They wish it was Beer Lao!
Let me guess.. its the UN!
A Lao alarm clock
Buddhism is so creative!
I really should have the Lao flag on this page, but since I haven’t seen
it yet, and the Beer Lao sign is so popular, I’m gonna use it instead. Of
course, if you really want the official version, visit the Lao Embassy
site, though the Beer Lao flag prevalence is an indication of just how sleepy
Okay, its not literally sleepy, that’s China, where the clerks and
staff of many businesses nap in plain view most of the day, but more like
relaxed. Just how relaxed? Well, after I woke up a taxi driver to take me
from the airport to town, I checked into the hotel with a promise to pay
after I changed money.
So far, so good, but then I went for a run, and
afterwards, a shower and change, before heading out for cash and food.
After changing money, and tasting a long, leisurely lunch, I returned to
the hotel in time for the staff to all be at lunch themselves. Feeling
sleepy after my long day (my flight was incomprehensibly early), I took a
nap. I finally paid, with a six-inch brick of cash (no shit!), for my $5,
or 45,000 kip-a-night room, around 6pm.
This speed reminds me of Ulaan Bataar, where no one was in a rush
because there wasn’t anywhere to go if ya did bust ass to try and get
ahead. In Vientiane, the handful of Mercedes I saw belonged to the mafia or the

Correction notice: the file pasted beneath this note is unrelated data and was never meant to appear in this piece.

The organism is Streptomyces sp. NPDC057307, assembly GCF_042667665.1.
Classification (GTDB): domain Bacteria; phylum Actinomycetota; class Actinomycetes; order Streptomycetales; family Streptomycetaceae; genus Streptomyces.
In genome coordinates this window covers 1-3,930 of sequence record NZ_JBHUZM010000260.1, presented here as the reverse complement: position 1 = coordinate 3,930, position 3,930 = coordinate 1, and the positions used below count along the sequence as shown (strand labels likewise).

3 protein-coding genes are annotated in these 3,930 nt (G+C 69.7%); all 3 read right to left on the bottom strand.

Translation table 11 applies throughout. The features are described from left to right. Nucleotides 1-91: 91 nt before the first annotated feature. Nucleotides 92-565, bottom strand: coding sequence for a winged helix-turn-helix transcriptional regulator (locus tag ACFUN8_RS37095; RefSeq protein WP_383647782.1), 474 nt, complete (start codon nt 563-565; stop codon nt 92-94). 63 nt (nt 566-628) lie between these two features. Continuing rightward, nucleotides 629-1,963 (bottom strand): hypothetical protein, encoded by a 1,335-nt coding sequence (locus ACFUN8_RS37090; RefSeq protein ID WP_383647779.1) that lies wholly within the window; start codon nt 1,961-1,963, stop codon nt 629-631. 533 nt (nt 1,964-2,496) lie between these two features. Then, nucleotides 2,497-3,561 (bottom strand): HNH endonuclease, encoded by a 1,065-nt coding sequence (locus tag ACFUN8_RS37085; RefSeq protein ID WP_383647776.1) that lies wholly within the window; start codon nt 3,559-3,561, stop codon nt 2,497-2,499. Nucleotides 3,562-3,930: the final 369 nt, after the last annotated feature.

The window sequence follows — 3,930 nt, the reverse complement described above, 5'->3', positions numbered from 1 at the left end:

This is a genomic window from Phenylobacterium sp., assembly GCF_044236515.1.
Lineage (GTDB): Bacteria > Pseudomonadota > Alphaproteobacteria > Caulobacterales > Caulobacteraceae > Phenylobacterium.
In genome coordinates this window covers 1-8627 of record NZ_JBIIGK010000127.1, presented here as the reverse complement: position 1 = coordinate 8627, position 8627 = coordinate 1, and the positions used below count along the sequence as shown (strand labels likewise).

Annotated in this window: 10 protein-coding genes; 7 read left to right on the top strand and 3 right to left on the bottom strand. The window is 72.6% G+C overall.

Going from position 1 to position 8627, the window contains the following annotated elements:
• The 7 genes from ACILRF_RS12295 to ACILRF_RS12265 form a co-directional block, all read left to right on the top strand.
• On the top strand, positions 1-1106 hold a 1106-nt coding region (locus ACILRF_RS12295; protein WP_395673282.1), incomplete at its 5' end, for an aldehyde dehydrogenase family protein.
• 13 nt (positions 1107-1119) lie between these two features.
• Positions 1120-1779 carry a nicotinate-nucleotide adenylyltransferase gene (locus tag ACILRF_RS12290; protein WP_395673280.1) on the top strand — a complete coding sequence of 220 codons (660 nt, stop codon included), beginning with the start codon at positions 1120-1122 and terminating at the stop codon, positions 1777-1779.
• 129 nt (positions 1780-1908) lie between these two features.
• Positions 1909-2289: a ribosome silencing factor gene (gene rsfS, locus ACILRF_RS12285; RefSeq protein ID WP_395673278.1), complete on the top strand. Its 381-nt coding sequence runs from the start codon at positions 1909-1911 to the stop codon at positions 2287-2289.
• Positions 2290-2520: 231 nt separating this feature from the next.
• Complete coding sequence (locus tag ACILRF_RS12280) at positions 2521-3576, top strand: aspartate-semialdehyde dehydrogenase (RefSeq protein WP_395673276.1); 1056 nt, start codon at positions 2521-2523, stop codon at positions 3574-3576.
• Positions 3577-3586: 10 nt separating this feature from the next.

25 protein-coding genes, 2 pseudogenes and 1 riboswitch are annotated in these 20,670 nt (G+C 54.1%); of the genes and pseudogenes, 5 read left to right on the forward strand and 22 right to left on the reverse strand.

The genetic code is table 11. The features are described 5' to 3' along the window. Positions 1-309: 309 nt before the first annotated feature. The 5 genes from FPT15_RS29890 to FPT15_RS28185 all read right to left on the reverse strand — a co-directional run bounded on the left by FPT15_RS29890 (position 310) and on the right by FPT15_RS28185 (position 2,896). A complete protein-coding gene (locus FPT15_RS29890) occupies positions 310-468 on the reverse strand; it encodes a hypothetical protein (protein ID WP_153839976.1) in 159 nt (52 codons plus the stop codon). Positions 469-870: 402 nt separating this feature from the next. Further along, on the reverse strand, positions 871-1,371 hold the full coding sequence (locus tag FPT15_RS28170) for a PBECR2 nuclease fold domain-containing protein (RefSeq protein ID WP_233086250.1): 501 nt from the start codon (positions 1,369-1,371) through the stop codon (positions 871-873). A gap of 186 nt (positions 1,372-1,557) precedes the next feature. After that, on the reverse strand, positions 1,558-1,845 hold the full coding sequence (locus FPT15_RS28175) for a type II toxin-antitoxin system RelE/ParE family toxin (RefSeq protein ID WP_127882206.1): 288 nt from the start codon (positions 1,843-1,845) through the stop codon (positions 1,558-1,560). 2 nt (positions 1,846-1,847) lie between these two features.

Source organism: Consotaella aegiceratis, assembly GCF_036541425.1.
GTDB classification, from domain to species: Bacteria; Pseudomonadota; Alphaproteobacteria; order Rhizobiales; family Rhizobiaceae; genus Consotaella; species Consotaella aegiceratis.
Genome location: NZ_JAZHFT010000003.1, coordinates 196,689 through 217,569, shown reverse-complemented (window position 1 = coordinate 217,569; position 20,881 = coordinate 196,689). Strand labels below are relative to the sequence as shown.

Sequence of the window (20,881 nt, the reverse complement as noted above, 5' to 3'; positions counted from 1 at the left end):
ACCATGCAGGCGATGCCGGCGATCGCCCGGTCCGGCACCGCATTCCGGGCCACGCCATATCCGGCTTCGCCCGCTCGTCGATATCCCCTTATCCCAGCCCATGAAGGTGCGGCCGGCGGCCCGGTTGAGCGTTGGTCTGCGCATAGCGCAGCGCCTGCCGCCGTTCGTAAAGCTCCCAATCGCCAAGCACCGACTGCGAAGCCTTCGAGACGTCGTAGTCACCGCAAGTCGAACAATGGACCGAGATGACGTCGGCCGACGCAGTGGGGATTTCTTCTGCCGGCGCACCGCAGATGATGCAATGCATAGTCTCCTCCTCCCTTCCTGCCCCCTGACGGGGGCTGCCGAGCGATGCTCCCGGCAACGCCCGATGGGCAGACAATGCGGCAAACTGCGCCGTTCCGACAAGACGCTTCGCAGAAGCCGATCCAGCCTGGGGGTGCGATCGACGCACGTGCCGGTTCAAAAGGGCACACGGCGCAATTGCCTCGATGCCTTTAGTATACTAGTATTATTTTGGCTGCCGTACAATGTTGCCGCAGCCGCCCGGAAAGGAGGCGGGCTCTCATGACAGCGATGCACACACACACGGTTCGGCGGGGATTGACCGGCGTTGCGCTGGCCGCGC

government (is there a difference in communist countries?), and the
smattering of Land Rovers all belonged to the UN & Embassy crew, with
the rest of the population riding mopeds or motorcycles.
Unlike UB, I liked my lunch since Laotian food is much better. There
aren’t any weak pelmini or tomato/cucumber combinations here, just fresh
stir-fry or cold mixed vegetables and rice. All very filling and very
healthy, with real man-sized shashlik separating Lao from Chinese food.
Only the constantly smiling chief was unsettling.
I’m used to the dour faces of Moscow and Beijing, so when the Lao, a
naturally happy and curious people, smile at me I’m of two minds what to
do. With the men, I’m instantly on guard and wandering how the guy wants
to rip me off, while with a girl, I’m thinking she wants to form a
Lao-American union, but neither aspect is true. Lao smile because they are
genuinely happy people, as reinforced by every single interaction I’ve had
in the past few days.
Luckily, the colonial French masters of Lao did not leave much behind
besides baguettes and funky architecture, so the Parisian arrogance hasn’t
spoiled these people. What does spoil my tranquility on the occasion is
the flashbacks to all the Vietnam movies I’ve seen. Looking across the
Mekong, I remembered the opening scene from Apocalypse Now, when the
helicopters are flying past palm trees as napalm explodes below them. The
main square is straight from Full Metal Jacket, but without the working
girl or the camera thief.
Actually, there seems to be very little crime here. All those smiling
men have given me directions, answered my odd questions, and unlike Turkey, politely returned my money when I got confused with the 7600 kip
to a dollar exchange rate. The government is trying awfully hard to
attract tourists, and one commercial, showing a Lao returning money to a
confused Aussie would fill every flight from Bangkok!
This sleepy little town is definitely worth the flight for me. After
China, its nice to see a ‘Democratic Republic,’ once intertwined
with the Soviet Union, make a concerted effort to accommodate different
peoples and customs into a homogeneous-looking society. Now if Vientiane
only had a decent nightlife.